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Plant Cell Environ. 2015 Dec;38(12):2688-97. doi: 10.1111/pce.12578. Epub 2015 Jul 16.

Evidence for ACD5 ceramide kinase activity involvement in Arabidopsis response to cold stress.

Author information

1
UFR 927, Sorbonne Universités, UPMC Univ Paris 06, F-75252, Paris, France.
2
Institut de Biologie Paris-Seine (IBPS), Sorbonne Universités, F-75252, Paris, France.
3
Biologie du Développement, Sorbonne Universités, F-75252, Paris, France.

Abstract

Although sphingolipids emerged as important signals for plant response to low temperature, investigations have been limited so far to the function of long-chain base intermediates. The formation and function of ceramide phosphates (Cer-Ps) in chilled Arabidopsis were explored. Cer-Ps were analysed by thin layer chromatography (TLC) following in vivo metabolic radiolabelling. Ceramide kinase activity, gene expression and growth phenotype were determined in unstressed and cold-stressed wild type (WT) and Arabidopsis ceramide kinase mutant acd5. A rapid and transient formation of Cer-P occurs in cold-stressed WT Arabidopsis plantlets and cultured cells, which is strongly impaired in acd5 mutant. Although concomitant, Cer-P formation is independent of long-chain base phosphate (LCB-P) formation. No variation of ceramide kinase activity was measured in vitro in WT plantlets upon cold stress but the activity in acd5 mutant was further reduced by cold stress. At the seedling stage, acd5 response to cold was similar to that of WT. Nevertheless, acd5 seed germination was hypersensitive to cold and abscisic acid (ABA), and ABA-dependent gene expression was modified in acd5 seeds when germinated at low temperature. Our data involve for the first time Cer-P and ACD5 in low temperature response and further underline the complexity of sphingolipid signalling operating during cold stress.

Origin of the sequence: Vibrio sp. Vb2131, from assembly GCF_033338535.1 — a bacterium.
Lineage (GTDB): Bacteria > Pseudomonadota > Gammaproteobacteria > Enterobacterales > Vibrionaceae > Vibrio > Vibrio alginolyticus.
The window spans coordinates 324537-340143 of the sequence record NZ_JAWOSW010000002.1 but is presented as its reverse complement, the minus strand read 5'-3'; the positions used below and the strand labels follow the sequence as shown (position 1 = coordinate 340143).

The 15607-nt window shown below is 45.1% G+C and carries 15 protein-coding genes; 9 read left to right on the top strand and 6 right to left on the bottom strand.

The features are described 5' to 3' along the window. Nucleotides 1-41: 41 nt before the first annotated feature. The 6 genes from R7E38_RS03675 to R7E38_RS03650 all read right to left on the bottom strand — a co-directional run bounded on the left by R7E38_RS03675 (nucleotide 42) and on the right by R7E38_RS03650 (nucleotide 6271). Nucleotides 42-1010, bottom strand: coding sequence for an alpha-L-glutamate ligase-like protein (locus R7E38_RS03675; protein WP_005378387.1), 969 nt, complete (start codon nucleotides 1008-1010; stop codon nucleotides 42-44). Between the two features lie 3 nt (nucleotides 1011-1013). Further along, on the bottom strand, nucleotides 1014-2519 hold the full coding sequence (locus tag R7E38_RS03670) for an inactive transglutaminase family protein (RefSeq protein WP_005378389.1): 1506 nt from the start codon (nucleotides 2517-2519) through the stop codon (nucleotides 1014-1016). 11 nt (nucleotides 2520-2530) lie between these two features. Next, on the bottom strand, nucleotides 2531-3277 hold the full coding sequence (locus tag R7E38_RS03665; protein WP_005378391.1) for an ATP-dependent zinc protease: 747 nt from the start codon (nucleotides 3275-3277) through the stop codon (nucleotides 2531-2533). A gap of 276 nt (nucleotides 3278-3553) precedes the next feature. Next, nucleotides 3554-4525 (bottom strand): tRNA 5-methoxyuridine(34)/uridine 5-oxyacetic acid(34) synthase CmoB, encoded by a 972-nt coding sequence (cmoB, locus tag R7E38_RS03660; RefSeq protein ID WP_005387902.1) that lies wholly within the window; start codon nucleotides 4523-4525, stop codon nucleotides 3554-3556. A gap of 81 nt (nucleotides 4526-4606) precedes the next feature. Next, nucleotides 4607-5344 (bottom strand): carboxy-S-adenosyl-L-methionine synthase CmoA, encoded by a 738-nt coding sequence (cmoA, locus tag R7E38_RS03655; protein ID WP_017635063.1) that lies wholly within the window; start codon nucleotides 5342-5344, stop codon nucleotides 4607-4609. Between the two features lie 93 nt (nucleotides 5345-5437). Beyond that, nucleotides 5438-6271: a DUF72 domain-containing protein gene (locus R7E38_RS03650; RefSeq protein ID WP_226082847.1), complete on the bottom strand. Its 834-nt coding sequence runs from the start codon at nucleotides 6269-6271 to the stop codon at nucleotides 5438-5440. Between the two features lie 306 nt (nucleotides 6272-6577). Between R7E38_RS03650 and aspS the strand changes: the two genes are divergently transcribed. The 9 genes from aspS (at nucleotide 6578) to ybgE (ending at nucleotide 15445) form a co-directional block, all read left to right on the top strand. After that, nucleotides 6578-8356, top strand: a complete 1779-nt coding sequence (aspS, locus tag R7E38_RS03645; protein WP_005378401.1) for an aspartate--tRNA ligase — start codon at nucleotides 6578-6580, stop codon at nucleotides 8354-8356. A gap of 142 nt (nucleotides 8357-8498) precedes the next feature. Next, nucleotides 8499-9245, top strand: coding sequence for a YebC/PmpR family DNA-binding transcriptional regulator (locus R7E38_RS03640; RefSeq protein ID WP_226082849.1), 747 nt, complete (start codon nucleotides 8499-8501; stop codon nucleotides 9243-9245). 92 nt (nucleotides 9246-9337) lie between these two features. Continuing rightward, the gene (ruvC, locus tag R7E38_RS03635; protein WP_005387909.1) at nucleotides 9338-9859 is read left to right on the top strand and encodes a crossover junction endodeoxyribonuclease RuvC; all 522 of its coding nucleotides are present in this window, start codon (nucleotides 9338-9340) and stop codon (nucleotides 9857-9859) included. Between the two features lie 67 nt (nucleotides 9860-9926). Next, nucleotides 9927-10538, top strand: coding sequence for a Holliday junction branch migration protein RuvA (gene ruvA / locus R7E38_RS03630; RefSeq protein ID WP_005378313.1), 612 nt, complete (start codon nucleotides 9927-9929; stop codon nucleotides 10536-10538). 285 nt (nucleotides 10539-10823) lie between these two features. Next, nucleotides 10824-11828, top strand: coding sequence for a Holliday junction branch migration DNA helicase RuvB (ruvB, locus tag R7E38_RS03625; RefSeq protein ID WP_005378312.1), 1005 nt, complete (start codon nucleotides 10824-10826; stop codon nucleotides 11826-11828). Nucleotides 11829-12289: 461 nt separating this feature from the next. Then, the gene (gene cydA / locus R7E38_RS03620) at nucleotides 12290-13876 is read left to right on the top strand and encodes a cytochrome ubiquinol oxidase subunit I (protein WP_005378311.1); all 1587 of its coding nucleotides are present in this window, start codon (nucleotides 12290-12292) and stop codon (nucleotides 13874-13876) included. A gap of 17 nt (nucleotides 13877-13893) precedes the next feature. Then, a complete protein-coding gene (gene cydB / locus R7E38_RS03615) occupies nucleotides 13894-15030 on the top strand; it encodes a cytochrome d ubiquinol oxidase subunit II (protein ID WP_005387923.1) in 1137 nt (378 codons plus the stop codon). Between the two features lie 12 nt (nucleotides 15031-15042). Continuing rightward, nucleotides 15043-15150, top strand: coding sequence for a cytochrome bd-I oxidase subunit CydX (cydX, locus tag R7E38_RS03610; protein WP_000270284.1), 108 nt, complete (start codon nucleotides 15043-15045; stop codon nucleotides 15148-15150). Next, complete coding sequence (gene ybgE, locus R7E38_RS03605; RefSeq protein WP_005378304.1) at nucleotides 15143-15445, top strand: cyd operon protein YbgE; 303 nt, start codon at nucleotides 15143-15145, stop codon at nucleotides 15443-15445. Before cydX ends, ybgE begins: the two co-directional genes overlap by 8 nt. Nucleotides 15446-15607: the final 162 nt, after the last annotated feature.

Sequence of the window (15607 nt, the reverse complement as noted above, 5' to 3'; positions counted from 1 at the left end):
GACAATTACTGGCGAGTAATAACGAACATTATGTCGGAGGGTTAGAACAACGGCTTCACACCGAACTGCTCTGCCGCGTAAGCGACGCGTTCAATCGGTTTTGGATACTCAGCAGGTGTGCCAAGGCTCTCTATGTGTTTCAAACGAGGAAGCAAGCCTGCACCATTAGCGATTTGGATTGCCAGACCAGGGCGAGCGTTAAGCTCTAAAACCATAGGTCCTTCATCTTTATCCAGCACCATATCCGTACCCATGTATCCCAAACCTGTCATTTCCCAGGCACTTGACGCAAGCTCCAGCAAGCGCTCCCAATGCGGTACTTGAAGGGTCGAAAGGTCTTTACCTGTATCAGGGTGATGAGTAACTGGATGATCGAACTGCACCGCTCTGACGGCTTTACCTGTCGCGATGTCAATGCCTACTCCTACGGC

KEYWORDS:

ABA; ACCELERATED CELL DEATH5; Arabidopsis thaliana; ceramide phosphate; chilling

PMID:
26013074
DOI:
10.1111/pce.12578
[Indexed for MEDLINE]
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